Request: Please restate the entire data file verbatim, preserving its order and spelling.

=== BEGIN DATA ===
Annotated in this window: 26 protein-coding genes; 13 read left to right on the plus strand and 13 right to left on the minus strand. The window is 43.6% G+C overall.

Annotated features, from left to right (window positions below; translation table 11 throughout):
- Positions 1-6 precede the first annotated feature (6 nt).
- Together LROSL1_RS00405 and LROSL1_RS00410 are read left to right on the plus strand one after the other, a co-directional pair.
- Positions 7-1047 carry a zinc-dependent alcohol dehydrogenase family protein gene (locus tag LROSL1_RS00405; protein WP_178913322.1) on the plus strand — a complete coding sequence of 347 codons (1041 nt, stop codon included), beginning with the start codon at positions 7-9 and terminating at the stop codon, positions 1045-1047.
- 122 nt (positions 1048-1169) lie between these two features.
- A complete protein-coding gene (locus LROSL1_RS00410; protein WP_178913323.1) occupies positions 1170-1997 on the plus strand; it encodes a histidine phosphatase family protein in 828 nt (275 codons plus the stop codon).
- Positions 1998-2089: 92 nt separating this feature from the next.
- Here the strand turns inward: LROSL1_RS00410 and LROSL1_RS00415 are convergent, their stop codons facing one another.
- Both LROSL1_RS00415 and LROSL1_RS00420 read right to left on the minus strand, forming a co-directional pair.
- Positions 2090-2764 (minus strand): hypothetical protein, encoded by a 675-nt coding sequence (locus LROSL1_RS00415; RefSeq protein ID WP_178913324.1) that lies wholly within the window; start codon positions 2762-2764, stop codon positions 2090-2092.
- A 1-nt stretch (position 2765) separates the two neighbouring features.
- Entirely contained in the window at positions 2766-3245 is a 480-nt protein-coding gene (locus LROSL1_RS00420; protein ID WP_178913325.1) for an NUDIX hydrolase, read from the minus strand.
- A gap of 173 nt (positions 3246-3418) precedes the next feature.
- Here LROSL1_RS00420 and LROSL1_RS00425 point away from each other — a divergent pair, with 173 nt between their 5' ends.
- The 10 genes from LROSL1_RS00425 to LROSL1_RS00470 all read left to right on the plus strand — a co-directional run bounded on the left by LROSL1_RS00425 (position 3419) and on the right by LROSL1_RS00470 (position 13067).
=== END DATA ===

Annotated in this window: 26 protein-coding genes; 13 read left to right on the plus strand and 13 right to left on the minus strand. The window is 43.6% G+C overall.

Annotated features, from left to right (window positions below; translation table 11 throughout):
- Positions 1-6 precede the first annotated feature (6 nt).
- Together LROSL1_RS00405 and LROSL1_RS00410 are read left to right on the plus strand one after the other, a co-directional pair.
- Positions 7-1047 carry a zinc-dependent alcohol dehydrogenase family protein gene (locus tag LROSL1_RS00405; protein WP_178913322.1) on the plus strand — a complete coding sequence of 347 codons (1041 nt, stop codon included), beginning with the start codon at positions 7-9 and terminating at the stop codon, positions 1045-1047.
- 122 nt (positions 1048-1169) lie between these two features.
- A complete protein-coding gene (locus LROSL1_RS00410; protein WP_178913323.1) occupies positions 1170-1997 on the plus strand; it encodes a histidine phosphatase family protein in 828 nt (275 codons plus the stop codon).
- Positions 1998-2089: 92 nt separating this feature from the next.
- Here the strand turns inward: LROSL1_RS00410 and LROSL1_RS00415 are convergent, their stop codons facing one another.
- Both LROSL1_RS00415 and LROSL1_RS00420 read right to left on the minus strand, forming a co-directional pair.
- Positions 2090-2764 (minus strand): hypothetical protein, encoded by a 675-nt coding sequence (locus LROSL1_RS00415; RefSeq protein ID WP_178913324.1) that lies wholly within the window; start codon positions 2762-2764, stop codon positions 2090-2092.
- A 1-nt stretch (position 2765) separates the two neighbouring features.
- Entirely contained in the window at positions 2766-3245 is a 480-nt protein-coding gene (locus LROSL1_RS00420; protein ID WP_178913325.1) for an NUDIX hydrolase, read from the minus strand.
- A gap of 173 nt (positions 3246-3418) precedes the next feature.
- Here LROSL1_RS00420 and LROSL1_RS00425 point away from each other — a divergent pair, with 173 nt between their 5' ends.
- The 10 genes from LROSL1_RS00425 to LROSL1_RS00470 all read left to right on the plus strand — a co-directional run bounded on the left by LROSL1_RS00425 (position 3419) and on the right by LROSL1_RS00470 (position 13067).